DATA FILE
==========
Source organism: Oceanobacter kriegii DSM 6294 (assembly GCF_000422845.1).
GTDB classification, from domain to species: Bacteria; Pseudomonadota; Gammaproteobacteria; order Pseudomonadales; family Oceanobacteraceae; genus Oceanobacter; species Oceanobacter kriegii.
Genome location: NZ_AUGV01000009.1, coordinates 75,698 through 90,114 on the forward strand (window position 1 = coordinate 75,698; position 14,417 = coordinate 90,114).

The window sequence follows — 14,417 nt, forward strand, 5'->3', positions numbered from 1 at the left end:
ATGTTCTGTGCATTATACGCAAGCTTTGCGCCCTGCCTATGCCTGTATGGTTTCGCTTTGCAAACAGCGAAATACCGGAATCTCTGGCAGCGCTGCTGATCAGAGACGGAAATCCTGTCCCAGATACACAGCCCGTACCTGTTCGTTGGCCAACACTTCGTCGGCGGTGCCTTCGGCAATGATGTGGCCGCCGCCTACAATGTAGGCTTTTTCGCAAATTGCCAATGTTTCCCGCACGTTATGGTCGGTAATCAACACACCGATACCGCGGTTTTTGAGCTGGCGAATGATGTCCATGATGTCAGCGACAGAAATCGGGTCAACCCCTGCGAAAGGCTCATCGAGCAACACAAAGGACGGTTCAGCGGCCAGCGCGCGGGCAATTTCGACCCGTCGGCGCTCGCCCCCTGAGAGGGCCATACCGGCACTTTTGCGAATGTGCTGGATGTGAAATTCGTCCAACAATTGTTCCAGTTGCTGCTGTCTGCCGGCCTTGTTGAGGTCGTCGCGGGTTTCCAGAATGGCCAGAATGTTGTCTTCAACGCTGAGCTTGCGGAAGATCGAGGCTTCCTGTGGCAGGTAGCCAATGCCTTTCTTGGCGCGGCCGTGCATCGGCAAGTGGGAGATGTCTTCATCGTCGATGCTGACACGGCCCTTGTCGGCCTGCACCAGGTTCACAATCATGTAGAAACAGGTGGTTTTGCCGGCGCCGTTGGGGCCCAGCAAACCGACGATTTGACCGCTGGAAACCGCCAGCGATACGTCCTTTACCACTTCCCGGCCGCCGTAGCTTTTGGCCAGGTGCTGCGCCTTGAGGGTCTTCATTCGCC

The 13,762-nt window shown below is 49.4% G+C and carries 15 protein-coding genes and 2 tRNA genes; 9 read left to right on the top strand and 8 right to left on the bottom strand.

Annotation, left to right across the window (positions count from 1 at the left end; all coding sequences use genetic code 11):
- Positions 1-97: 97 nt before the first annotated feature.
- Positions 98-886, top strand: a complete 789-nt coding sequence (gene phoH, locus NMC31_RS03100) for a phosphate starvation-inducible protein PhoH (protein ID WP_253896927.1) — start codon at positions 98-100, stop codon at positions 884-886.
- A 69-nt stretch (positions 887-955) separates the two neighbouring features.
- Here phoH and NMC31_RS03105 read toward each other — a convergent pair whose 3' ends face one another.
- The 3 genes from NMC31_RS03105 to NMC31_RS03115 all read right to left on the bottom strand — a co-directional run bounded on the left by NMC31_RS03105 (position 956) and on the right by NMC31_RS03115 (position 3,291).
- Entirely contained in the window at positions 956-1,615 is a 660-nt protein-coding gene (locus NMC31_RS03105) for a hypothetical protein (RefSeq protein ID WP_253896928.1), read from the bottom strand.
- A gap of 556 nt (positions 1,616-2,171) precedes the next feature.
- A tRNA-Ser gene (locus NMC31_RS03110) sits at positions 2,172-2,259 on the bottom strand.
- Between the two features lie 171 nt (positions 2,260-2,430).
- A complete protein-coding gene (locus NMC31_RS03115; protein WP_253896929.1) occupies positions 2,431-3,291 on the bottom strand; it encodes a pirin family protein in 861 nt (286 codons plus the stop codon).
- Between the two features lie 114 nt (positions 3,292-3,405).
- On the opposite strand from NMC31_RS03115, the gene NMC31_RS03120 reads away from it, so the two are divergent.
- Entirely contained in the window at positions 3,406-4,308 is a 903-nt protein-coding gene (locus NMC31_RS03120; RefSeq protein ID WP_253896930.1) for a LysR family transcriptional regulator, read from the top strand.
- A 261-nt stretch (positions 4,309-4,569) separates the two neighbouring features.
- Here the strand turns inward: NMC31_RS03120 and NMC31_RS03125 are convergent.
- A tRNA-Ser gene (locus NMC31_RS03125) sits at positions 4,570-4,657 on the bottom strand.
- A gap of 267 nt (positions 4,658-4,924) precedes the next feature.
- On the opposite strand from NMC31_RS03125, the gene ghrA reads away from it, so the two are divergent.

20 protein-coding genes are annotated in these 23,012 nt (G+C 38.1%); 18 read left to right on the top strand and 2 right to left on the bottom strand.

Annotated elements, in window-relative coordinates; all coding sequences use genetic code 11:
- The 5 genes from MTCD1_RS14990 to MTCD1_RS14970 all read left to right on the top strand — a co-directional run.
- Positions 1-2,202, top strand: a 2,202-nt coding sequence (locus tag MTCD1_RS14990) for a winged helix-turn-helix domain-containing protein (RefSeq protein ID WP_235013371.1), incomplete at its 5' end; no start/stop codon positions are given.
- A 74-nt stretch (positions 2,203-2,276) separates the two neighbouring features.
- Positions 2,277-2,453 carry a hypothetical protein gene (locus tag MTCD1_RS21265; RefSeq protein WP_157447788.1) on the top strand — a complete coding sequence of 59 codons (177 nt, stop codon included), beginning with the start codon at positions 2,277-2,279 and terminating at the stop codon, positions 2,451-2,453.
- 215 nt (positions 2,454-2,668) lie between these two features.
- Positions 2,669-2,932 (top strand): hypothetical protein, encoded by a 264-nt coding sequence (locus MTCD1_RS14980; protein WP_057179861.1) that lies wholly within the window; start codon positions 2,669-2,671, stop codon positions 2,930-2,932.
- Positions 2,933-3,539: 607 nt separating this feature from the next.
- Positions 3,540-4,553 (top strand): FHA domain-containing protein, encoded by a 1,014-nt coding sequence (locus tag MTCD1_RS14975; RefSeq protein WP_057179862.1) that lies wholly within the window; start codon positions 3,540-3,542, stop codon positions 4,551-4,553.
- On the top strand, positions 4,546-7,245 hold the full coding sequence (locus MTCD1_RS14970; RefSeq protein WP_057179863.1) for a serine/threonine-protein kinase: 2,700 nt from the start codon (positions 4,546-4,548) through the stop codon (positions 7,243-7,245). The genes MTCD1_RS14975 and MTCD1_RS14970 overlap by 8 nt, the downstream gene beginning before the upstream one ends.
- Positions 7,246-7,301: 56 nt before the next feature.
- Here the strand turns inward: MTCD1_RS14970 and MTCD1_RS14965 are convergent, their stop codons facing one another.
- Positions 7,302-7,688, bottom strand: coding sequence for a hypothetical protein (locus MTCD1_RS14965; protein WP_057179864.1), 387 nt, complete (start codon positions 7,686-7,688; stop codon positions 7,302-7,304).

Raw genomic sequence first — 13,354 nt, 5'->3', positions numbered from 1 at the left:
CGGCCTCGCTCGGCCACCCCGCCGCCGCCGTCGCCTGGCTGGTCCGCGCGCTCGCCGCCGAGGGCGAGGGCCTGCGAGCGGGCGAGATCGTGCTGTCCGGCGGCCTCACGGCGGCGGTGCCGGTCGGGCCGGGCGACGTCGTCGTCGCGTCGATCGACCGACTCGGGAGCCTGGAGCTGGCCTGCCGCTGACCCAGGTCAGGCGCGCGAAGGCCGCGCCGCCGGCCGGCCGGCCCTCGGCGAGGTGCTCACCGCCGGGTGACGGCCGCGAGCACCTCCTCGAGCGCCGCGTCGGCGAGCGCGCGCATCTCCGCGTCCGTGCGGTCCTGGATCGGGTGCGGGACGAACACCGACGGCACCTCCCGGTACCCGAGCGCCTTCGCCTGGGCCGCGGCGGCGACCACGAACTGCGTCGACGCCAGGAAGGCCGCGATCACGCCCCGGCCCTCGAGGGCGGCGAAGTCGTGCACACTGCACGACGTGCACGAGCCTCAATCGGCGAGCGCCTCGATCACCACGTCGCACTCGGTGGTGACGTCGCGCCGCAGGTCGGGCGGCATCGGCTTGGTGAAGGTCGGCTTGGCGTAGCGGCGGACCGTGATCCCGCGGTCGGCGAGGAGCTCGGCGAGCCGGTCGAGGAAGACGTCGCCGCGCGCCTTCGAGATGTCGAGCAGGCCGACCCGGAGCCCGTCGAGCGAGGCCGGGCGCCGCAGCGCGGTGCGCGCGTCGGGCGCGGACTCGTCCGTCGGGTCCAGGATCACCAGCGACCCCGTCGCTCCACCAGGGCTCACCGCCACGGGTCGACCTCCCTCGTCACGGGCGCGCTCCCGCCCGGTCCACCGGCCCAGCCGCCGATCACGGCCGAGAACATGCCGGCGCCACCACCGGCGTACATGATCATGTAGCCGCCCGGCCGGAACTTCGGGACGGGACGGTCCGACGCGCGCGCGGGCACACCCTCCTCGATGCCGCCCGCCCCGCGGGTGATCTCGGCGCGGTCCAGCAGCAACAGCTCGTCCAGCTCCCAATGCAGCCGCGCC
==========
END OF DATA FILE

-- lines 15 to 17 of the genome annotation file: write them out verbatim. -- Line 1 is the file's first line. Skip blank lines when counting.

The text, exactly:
- A tRNA-Ser gene (locus NMC31_RS03110) sits at positions 2,172-2,259 on the bottom strand.
- Between the two features lie 171 nt (positions 2,260-2,430).
- A complete protein-coding gene (locus NMC31_RS03115; protein WP_253896929.1) occupies positions 2,431-3,291 on the bottom strand; it encodes a pirin family protein in 861 nt (286 codons plus the stop codon).